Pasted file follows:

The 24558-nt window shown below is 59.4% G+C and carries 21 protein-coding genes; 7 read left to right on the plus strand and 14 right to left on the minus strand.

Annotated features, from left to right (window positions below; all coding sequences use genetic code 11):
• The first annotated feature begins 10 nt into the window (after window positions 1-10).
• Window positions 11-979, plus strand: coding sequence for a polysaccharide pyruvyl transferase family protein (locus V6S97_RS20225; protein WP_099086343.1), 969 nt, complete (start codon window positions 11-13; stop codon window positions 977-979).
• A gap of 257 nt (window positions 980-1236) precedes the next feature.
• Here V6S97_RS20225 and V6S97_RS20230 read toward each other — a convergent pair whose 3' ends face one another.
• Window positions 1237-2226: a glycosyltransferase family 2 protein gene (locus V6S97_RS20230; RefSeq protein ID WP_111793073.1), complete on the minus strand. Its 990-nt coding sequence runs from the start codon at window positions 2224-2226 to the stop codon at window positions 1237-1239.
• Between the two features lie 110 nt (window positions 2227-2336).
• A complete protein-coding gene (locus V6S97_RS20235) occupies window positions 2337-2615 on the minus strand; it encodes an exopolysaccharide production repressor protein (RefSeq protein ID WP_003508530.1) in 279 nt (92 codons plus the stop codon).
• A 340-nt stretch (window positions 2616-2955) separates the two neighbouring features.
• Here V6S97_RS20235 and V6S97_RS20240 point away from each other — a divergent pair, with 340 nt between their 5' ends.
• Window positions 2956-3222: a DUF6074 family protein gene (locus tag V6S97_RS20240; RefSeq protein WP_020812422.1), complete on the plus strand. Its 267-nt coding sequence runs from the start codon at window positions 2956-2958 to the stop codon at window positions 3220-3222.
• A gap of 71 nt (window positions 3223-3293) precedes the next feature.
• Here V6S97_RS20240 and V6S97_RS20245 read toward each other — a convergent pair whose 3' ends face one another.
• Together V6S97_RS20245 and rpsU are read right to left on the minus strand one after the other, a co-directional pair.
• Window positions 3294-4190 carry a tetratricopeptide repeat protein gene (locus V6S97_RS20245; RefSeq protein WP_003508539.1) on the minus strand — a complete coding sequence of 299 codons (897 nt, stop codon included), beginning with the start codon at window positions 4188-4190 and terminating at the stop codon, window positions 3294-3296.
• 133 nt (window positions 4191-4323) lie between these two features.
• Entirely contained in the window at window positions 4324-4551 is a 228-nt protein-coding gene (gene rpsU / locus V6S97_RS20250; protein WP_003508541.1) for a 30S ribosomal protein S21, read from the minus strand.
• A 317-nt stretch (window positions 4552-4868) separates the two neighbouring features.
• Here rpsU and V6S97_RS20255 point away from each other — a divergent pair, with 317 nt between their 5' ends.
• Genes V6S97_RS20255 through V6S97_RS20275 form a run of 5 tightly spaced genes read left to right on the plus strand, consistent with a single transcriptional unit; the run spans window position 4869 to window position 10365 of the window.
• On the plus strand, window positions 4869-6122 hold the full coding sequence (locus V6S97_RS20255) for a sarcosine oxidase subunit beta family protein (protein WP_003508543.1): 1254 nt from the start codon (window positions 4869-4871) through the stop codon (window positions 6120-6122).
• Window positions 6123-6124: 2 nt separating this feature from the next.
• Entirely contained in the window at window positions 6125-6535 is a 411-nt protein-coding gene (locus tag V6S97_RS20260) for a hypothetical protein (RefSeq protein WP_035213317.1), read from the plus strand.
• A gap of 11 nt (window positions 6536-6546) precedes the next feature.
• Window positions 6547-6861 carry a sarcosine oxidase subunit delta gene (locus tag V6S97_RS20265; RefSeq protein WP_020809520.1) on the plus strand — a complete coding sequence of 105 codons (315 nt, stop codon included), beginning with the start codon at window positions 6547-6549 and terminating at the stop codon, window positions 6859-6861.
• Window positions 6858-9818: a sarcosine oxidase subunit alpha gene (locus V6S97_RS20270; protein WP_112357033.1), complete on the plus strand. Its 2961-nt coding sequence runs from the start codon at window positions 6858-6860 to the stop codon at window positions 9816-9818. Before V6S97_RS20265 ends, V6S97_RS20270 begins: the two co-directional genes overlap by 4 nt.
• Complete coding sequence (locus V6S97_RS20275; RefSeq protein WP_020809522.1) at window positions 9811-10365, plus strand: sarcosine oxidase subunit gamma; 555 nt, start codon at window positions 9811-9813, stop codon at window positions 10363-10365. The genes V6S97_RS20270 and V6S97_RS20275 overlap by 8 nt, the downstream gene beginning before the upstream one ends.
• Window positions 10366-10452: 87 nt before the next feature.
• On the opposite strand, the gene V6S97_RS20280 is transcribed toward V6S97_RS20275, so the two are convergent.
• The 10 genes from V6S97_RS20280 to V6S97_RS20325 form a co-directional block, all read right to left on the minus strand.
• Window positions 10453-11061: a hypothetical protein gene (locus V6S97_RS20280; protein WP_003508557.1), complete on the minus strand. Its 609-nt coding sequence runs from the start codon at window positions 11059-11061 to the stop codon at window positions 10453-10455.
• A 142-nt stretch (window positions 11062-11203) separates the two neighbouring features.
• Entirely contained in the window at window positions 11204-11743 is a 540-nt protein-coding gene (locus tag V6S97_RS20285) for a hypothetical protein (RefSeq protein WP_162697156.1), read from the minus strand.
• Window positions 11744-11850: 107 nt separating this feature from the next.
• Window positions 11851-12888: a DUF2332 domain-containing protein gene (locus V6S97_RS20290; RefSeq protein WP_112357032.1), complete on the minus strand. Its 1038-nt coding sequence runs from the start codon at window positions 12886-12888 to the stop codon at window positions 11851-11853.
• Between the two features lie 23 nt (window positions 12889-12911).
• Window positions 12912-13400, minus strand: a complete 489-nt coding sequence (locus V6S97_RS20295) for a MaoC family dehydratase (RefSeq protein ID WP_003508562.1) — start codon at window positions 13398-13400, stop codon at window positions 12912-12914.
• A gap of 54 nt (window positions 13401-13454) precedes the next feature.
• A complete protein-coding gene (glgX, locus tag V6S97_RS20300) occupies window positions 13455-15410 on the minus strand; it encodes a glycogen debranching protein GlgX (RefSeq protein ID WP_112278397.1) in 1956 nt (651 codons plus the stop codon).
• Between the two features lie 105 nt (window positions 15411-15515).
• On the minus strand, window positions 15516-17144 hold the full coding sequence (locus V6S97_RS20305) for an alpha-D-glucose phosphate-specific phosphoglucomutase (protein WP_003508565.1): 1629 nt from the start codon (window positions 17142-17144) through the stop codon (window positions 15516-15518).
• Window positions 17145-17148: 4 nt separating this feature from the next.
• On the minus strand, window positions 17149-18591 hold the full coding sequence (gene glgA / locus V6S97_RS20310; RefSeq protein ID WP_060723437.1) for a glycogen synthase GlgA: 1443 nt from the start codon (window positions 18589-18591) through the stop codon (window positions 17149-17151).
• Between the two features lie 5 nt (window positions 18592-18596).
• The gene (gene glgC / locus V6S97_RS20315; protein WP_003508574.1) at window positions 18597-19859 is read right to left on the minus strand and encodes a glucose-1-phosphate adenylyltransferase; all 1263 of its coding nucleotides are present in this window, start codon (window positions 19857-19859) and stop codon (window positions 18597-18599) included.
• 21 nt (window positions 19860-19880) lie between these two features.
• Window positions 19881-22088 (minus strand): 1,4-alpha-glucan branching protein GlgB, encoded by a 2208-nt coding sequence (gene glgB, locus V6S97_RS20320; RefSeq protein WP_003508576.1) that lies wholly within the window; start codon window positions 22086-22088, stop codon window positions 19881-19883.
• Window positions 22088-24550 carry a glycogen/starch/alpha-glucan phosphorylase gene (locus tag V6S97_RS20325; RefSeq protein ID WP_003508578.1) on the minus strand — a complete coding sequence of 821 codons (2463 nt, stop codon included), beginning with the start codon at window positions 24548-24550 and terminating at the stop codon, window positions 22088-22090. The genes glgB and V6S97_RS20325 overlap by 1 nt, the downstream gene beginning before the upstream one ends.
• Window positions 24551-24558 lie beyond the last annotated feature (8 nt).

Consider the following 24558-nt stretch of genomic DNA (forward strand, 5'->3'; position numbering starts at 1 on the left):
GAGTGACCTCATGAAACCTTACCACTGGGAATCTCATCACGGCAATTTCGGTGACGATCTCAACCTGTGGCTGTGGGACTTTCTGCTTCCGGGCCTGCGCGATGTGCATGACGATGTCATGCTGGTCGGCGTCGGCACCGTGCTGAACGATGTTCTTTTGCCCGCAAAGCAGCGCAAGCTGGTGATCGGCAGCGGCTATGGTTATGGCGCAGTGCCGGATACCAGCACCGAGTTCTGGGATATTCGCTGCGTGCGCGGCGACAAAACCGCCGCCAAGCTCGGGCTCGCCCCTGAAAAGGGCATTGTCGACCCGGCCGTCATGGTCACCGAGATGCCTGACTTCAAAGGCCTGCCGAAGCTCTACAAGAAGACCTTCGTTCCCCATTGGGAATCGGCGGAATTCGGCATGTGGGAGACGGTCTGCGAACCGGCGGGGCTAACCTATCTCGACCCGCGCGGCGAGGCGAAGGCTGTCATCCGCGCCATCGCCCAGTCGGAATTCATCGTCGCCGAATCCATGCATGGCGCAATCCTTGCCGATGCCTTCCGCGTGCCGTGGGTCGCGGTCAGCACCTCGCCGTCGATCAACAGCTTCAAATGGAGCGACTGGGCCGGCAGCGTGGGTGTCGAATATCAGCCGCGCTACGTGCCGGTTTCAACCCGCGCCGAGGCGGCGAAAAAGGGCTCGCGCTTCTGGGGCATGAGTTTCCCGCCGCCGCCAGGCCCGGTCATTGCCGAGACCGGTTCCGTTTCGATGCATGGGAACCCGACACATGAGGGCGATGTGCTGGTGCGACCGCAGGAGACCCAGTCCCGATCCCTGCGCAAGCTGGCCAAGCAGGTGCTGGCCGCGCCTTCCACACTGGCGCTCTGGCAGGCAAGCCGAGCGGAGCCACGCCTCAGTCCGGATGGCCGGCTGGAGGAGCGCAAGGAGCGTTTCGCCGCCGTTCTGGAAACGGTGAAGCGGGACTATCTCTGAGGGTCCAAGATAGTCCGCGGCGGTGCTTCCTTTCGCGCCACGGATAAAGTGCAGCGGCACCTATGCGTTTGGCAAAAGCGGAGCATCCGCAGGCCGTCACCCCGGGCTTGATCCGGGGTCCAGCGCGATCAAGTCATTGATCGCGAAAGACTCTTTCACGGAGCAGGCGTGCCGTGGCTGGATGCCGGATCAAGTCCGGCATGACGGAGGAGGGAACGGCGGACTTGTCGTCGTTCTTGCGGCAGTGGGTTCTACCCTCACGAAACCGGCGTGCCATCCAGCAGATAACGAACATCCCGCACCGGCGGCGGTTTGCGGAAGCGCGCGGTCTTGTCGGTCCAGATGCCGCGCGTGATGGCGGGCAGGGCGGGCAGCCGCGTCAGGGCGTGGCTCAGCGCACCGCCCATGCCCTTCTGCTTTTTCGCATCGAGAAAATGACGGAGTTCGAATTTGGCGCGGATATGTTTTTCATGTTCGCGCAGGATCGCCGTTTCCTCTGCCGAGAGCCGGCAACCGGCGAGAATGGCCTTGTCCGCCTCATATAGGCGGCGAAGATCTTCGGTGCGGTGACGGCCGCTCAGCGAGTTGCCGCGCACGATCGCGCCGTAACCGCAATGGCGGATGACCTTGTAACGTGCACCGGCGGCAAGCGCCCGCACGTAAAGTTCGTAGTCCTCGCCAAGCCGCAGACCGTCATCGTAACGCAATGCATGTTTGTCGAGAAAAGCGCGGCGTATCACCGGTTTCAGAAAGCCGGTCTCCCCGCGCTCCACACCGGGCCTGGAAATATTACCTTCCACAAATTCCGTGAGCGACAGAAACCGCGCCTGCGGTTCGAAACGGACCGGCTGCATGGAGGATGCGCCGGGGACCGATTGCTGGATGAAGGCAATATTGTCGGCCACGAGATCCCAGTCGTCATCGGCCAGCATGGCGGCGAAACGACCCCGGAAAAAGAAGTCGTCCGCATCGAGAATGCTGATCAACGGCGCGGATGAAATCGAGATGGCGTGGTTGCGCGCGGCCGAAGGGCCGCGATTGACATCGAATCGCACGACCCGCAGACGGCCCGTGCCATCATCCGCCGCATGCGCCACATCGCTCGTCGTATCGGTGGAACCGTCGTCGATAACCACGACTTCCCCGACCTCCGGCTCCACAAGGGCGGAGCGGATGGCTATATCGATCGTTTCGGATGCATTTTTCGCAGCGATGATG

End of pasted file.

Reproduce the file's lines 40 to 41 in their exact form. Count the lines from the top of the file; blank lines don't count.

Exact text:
• A complete protein-coding gene (glgX, locus tag V6S97_RS20300) occupies window positions 13455-15410 on the minus strand; it encodes a glycogen debranching protein GlgX (RefSeq protein ID WP_112278397.1) in 1956 nt (651 codons plus the stop codon).
• Between the two features lie 105 nt (window positions 15411-15515).